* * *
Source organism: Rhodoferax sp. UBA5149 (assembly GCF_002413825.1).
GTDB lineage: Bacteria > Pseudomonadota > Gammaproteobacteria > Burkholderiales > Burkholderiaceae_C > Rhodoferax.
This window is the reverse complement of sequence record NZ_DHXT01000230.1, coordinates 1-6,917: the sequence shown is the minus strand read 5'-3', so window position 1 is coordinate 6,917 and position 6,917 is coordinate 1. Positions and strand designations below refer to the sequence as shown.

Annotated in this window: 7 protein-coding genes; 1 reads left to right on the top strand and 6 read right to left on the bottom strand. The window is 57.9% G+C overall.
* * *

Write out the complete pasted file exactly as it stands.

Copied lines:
Source organism: Rhodoferax sp. UBA5149 (assembly GCF_002413825.1).
GTDB lineage: Bacteria > Pseudomonadota > Gammaproteobacteria > Burkholderiales > Burkholderiaceae_C > Rhodoferax.
This window is the reverse complement of sequence record NZ_DHXT01000230.1, coordinates 1-6,917: the sequence shown is the minus strand read 5'-3', so window position 1 is coordinate 6,917 and position 6,917 is coordinate 1. Positions and strand designations below refer to the sequence as shown.

Annotated in this window: 7 protein-coding genes; 1 reads left to right on the top strand and 6 read right to left on the bottom strand. The window is 57.9% G+C overall.